Cloudera shares rose after Icahn’s position in Cloudera became public on Aug. 1. “The Reporting Persons acquired their positions in the Shares in the belief that the Shares were undervalued,” Icahn and Co. wrote in the regulatory filing revealing the ownership stake.

On Monday the company said that as a result of an agreement with Icahn, two employees of Icahn Enterprises, Nicholas Graziano and Jesse Lynn, will join Cloudera’s board. Icahn and his affiliates now own more than 18% of the company, whose market cap is below $2 billion.

Cloudera declined comment. Icahn could not immediately be reached for comment.

Nothing to break up

Founded in 2008, Cloudera sells software that companies use to store and process great quantities of different kinds of data, sometimes referred to as “big data.” It’s best known for popularizing the Hadoop open-source big data software, which was inspired by technology used at Google and put into widespread use by Yahoo. The company went public in 2017 with considerable backing from Intel.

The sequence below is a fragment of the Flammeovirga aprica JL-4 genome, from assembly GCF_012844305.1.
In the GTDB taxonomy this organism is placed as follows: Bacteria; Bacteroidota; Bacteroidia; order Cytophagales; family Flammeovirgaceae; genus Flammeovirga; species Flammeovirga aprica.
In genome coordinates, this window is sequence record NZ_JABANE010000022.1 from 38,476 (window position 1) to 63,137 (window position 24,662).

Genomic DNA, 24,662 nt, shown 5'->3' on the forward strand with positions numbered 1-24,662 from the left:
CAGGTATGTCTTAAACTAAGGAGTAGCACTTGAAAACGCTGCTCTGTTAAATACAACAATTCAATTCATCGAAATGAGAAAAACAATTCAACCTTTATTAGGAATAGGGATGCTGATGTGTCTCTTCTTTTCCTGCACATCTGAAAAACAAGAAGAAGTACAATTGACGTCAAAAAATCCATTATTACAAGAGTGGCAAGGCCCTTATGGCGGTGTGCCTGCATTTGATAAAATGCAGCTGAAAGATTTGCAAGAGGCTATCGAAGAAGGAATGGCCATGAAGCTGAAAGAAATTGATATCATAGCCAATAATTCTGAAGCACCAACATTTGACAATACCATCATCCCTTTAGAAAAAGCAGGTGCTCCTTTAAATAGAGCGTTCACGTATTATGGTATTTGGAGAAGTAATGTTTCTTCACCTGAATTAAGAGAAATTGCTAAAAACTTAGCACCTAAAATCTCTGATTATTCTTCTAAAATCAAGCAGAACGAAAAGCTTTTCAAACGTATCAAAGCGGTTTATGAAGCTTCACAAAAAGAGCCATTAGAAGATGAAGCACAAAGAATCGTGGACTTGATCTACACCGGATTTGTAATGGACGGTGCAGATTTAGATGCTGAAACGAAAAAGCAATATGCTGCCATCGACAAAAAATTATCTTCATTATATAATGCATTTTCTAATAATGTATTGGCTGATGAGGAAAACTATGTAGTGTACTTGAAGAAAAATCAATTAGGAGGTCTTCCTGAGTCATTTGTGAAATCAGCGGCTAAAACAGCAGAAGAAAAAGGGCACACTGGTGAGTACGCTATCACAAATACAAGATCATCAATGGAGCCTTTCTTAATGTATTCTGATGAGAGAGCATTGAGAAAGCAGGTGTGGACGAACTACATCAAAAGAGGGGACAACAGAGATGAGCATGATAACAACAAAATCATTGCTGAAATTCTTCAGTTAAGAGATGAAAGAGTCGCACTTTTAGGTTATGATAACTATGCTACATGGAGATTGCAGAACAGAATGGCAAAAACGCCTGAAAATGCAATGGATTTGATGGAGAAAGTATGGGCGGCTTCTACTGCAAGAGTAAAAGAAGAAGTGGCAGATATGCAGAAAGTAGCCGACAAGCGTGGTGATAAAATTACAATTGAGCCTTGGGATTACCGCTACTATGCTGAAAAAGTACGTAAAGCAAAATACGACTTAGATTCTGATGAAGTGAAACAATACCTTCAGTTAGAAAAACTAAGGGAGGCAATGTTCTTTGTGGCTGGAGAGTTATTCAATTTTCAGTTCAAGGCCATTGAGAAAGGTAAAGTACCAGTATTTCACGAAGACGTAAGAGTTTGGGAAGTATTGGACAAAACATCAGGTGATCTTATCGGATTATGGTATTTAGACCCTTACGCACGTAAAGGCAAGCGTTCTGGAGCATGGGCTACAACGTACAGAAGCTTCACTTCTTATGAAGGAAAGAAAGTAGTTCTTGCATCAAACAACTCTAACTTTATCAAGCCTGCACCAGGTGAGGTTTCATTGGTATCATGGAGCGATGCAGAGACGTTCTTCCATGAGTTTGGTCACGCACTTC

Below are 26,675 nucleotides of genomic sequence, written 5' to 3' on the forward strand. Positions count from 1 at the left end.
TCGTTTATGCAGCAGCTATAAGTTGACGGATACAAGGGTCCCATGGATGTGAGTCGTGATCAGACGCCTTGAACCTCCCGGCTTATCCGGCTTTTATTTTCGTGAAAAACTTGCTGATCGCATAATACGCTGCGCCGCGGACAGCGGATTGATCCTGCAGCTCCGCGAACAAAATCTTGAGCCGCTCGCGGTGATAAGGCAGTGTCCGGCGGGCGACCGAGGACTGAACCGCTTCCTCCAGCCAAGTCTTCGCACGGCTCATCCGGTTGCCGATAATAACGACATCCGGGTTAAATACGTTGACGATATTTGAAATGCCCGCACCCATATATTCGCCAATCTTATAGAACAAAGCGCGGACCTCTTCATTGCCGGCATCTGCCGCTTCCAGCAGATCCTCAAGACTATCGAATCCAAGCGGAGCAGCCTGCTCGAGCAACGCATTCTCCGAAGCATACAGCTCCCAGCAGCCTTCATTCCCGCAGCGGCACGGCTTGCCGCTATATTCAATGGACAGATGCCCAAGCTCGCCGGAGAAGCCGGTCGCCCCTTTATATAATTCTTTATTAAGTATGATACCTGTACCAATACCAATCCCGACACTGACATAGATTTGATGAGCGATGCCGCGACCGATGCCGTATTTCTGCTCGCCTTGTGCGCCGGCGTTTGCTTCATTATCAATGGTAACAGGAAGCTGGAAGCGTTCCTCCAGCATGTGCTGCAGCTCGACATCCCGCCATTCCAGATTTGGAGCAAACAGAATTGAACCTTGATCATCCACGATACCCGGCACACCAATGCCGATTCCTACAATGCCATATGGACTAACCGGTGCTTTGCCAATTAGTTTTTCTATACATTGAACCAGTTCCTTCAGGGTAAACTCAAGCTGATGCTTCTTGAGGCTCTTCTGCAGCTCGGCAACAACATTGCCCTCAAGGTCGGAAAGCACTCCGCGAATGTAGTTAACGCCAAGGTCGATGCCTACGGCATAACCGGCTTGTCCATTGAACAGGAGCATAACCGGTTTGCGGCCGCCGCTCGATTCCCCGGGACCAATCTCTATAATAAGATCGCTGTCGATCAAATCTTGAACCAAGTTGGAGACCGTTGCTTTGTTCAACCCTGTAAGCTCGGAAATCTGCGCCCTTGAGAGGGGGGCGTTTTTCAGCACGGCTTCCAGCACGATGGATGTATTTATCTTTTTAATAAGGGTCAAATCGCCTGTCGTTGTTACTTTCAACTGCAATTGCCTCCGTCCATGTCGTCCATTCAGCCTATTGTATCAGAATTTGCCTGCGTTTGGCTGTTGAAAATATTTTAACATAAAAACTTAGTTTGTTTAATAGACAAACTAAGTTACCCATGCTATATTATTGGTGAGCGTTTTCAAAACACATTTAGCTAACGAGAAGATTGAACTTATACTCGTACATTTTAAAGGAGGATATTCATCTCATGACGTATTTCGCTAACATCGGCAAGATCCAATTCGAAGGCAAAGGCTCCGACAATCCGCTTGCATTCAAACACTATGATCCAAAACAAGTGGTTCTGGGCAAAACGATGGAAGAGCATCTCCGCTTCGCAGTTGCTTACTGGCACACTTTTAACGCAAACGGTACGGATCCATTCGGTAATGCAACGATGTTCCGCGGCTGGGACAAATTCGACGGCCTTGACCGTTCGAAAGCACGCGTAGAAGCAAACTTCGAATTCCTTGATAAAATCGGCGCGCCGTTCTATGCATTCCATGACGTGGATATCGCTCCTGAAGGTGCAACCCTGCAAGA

For years, Cloudera competed with other companies selling distributions of Hadoop, including Hortonworks. Then Cloudera and Hortonworks merged in a deal that was originally valued at more than $5 billion. The two companies’ stocks didn’t react well to the news, though. As they worked on integrating, Cloudera saw public cloud vendors pick up some of its sales opportunities, said then-CEO Tom Reilly on an earnings call in June. (Reilly has since left, and Chairman Martin Cole is now the company’s interim CEO.)

Analysts have varying opinions on what Icahn is likely to do.

“Cloudera is a pure-play single platform company and there’s nothing to breakup, so we’d imagine that the compatible areas of Mr. Icahn’s historical playbook would be restricted to 1) agitating for a sale, or 2) pushing for big expense reductions to boost cashflows,” BTIG analysts led by Edward Parker wrote in a note distributed to clients after the Cloudera stake was disclosed.